SHA256 vs Scrypt | Introduction
SHA-256 and Scrypt are the most used algorithm systems in cryptocurrency mining for authenticating blocks of transaction data which are set by the developers of a given type of currency.
Between SHA256 vs Scrypt, SHA-256 has a higher complexity of the two, used in Bitcoin and most currencies forked from its code. Processing block data is more time-consuming, which results in transaction turnaround times being measured in minutes as opposed to seconds—but it’s said that it’s also more comprehensive and less susceptible to errors.
Proponents also claim it has better data security. Coin mining with SHA-256 often requires hash rates at the GH/s range or higher, meaning that individual miners encounter difficulties in producing a block. Those who do often use hardware for this type of mining set up the device to perform only mining operations.
Scrypt is a faster and simpler algorithm, and it has become a favorite among new digital currencies that are introduced into space. Scrypt can be easily run on a CPU, and it is less energy-consuming than SHA-256, which in turn, makes it a favorite of most individual miners.
Scrypt’s hash rates for generating new coins usually situated in the kilohashes per second (KH/s) or megahashes per second (MH/s) ranges, which can be done using regular computers instead of ASICs or other specialized hardware.
Some dispute this simpler system can be affected more easily by security issues since fast transaction turnaround times involve a less detailed investigation of the date on the system’s part. But so far, there have been no cases of real-world issues.
It is expected that in the future hash difficulties for the more popular currencies that use the SHA-256 mining algorithm—such as Bitcoin—will increase, which will lead to the limitation of crypto mining to mining pools or industrial miners. Because of this, it’s expected that Scrypt-based cryptocurrencies will experience an increase in popularity, based on their ease of mining.
Mining with a SHA256 vs Scrypt ASIC | Comparison
Bitcoin uses the SHA-256 algorithm to generate hashes that represent the data stored in blocks on the blockchain. As we mentioned above, SHA-256 is more complex to run, meaning that it’s highly accurate and secure, but also slow. This is why ten minutes are required to generate only one block on the Bitcoin blockchain.
Mining using SHA-256 demands a high hash rate use, and because of it, miners have to employ dedicated hardware rather than a GPU, as it produces higher hash rates.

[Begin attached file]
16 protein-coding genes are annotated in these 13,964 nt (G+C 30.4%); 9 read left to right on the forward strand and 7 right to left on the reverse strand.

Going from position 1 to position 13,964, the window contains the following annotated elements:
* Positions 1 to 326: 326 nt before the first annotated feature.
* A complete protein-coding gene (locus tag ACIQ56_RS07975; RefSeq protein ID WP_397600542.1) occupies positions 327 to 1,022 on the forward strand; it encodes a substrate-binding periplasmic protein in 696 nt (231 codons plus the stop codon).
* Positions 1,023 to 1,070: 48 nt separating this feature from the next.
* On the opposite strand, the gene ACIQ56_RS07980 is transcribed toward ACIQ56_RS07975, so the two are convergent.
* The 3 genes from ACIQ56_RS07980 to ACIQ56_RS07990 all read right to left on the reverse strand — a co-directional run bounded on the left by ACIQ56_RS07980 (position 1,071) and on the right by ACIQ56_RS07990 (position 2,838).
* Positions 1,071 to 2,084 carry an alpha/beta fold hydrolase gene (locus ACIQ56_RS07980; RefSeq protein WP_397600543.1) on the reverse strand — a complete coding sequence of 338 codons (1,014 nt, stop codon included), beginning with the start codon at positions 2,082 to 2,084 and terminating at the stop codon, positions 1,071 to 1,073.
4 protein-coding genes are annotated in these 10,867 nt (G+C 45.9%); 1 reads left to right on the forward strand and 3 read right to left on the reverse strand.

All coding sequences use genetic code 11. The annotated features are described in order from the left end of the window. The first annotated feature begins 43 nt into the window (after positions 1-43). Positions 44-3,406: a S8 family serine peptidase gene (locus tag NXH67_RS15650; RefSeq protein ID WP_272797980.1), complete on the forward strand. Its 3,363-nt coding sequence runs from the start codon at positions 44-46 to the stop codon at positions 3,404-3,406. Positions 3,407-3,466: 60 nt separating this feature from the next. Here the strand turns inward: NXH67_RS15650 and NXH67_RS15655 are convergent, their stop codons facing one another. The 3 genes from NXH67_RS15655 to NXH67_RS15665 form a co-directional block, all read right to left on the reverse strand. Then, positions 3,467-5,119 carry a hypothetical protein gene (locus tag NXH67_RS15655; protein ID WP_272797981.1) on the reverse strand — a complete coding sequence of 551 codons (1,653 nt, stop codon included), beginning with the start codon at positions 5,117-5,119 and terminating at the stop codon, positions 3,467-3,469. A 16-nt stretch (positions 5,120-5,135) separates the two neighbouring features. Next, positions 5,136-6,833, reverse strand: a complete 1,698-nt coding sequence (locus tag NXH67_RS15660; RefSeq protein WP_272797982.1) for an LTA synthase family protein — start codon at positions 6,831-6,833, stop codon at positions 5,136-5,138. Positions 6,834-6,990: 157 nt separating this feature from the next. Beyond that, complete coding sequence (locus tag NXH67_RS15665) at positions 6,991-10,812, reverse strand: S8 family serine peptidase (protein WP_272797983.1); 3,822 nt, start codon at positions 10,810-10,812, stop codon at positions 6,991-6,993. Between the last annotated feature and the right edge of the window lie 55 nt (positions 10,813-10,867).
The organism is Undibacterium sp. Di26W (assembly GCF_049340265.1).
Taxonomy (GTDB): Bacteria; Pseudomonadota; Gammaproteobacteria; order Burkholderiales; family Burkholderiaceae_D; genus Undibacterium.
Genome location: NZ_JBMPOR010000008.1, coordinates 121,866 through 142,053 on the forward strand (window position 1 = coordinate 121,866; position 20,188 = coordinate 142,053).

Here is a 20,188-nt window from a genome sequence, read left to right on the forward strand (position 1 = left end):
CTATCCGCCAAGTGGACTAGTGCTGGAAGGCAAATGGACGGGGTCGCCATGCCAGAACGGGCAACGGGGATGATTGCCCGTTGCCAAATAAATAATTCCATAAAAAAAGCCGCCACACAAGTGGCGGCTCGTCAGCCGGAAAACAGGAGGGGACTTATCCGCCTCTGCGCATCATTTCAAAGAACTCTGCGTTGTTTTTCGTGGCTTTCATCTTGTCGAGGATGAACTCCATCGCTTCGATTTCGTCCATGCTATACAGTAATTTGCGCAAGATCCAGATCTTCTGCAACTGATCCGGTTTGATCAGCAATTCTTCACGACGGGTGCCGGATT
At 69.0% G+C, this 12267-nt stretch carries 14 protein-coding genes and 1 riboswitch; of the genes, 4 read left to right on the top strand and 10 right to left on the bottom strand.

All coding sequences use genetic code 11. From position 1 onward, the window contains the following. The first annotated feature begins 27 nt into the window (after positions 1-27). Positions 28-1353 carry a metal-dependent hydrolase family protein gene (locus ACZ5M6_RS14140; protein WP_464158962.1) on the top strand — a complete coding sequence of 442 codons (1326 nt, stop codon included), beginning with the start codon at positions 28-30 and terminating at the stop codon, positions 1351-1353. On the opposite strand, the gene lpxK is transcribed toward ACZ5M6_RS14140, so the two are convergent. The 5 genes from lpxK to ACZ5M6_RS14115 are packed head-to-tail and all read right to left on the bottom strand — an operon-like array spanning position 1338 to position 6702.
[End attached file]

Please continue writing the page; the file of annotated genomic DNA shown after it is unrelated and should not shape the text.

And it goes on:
By 2011, miners had made the transition to customizable hardware, known as Field Programmable Gate Arrays (FPGAs), as a means of directing additional computing power into mining. After the first ASIC was released in 2013, mining became an operation of the industrial level, and by 2014, ASICs started dominating the Bitcoin mining market.
The Scrypt algorithm was first introduced by Litecoin’s developers in 2011. At that moment, the algorithm was considered to be resistant to the newer mining hardware that was being used for Bitcoin mining.
As Scrypt is a less complex algorithm and requires a lower hash rate, Litecoin’s block generation time is only two and a half minutes.
However, Scrypt requires more memory resources than SHA-256. The hardware accessible at the time of Litecoin’s release wasn’t able to mine Scrypt. Even as ASICs emerged in 2013, they were made for SHA-256 deployment. Because of this, GPUs were used exclusively to mine Litecoin for a brief period of time.
But this era was short-lived, as, in 2014, ZeusMiner released its first Scrypt ASIC. Currently, both markets for SHA256 and Scrypt ASIC hardware are under the monopoly of mining giant Bitmain.
SHA256 vs Scrypt ASIC: Coins Algorithm
Some example of coins which use SHA-256 algorithm are:
Coins that use Scrypt algorithm
Some examples of coins that employ the Scrypt algorithm are:
When selecting the type of coin you want to mine, you have to take into consideration various factors. Profit rate is one of them, and you can estimate it by using a calculator.
Coins also require different mining software to run on, some of which have a higher degree of complexity in comparison to others. Hardware and electricity costs are also an issue, which in SHA-256 mining are quite high.
You’ll also have to determine if you want to mine in a mining pool or individually, which may be the only option for very new altcoins.
Before getting involved in mining, one should thoroughly do their research before buying any hardware such as an SHA-256 or Scrypt ASIC. Considering the current state of the market, the potential of making a profit out of mining is very low, and it could be a long time before you start producing a return on investment. We hope that our article SHA256 vs Scrypt ASIC helps you to understand the differences between these two algorithm systems.